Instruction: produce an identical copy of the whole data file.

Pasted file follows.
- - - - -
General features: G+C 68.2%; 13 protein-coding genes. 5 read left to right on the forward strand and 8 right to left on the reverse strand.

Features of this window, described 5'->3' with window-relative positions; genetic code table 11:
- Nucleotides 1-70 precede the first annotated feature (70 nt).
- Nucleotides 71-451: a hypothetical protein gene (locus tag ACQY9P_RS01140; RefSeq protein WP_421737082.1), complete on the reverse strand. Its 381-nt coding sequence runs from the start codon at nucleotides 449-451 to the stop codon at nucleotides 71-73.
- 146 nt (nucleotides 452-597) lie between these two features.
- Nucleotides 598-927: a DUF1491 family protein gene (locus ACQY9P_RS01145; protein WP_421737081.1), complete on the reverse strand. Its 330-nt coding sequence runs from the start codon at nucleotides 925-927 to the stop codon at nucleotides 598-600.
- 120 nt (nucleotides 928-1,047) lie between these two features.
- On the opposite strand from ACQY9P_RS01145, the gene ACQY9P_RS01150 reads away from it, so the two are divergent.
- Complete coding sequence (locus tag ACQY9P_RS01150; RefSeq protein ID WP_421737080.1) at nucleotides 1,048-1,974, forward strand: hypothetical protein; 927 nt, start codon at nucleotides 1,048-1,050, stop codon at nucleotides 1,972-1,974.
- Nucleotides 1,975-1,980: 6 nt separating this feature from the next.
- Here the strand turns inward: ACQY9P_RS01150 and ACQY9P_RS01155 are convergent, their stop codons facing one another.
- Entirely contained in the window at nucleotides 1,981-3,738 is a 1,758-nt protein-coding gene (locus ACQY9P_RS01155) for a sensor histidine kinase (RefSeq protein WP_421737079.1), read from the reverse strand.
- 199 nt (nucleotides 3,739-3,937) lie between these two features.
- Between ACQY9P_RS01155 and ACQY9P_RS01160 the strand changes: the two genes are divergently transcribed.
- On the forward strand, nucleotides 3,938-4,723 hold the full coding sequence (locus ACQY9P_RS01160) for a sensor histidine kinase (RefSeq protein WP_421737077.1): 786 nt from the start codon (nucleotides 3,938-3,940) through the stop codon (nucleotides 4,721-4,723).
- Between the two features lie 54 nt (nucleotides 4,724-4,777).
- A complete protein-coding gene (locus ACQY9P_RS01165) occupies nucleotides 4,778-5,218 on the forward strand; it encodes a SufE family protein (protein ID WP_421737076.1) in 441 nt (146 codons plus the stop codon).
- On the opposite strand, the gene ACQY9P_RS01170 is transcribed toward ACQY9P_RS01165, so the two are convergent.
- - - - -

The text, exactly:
General features: G+C 68.2%; 13 protein-coding genes. 5 read left to right on the forward strand and 8 right to left on the reverse strand.

Features of this window, described 5'->3' with window-relative positions; genetic code table 11:
- Nucleotides 1-70 precede the first annotated feature (70 nt).
- Nucleotides 71-451: a hypothetical protein gene (locus tag ACQY9P_RS01140; RefSeq protein WP_421737082.1), complete on the reverse strand. Its 381-nt coding sequence runs from the start codon at nucleotides 449-451 to the stop codon at nucleotides 71-73.
- 146 nt (nucleotides 452-597) lie between these two features.
- Nucleotides 598-927: a DUF1491 family protein gene (locus ACQY9P_RS01145; protein WP_421737081.1), complete on the reverse strand. Its 330-nt coding sequence runs from the start codon at nucleotides 925-927 to the stop codon at nucleotides 598-600.
- 120 nt (nucleotides 928-1,047) lie between these two features.
- On the opposite strand from ACQY9P_RS01145, the gene ACQY9P_RS01150 reads away from it, so the two are divergent.
- Complete coding sequence (locus tag ACQY9P_RS01150; RefSeq protein ID WP_421737080.1) at nucleotides 1,048-1,974, forward strand: hypothetical protein; 927 nt, start codon at nucleotides 1,048-1,050, stop codon at nucleotides 1,972-1,974.
- Nucleotides 1,975-1,980: 6 nt separating this feature from the next.
- Here the strand turns inward: ACQY9P_RS01150 and ACQY9P_RS01155 are convergent, their stop codons facing one another.
- Entirely contained in the window at nucleotides 1,981-3,738 is a 1,758-nt protein-coding gene (locus ACQY9P_RS01155) for a sensor histidine kinase (RefSeq protein WP_421737079.1), read from the reverse strand.
- 199 nt (nucleotides 3,739-3,937) lie between these two features.
- Between ACQY9P_RS01155 and ACQY9P_RS01160 the strand changes: the two genes are divergently transcribed.
- On the forward strand, nucleotides 3,938-4,723 hold the full coding sequence (locus ACQY9P_RS01160) for a sensor histidine kinase (RefSeq protein WP_421737077.1): 786 nt from the start codon (nucleotides 3,938-3,940) through the stop codon (nucleotides 4,721-4,723).
- Between the two features lie 54 nt (nucleotides 4,724-4,777).
- A complete protein-coding gene (locus ACQY9P_RS01165) occupies nucleotides 4,778-5,218 on the forward strand; it encodes a SufE family protein (protein ID WP_421737076.1) in 441 nt (146 codons plus the stop codon).
- On the opposite strand, the gene ACQY9P_RS01170 is transcribed toward ACQY9P_RS01165, so the two are convergent.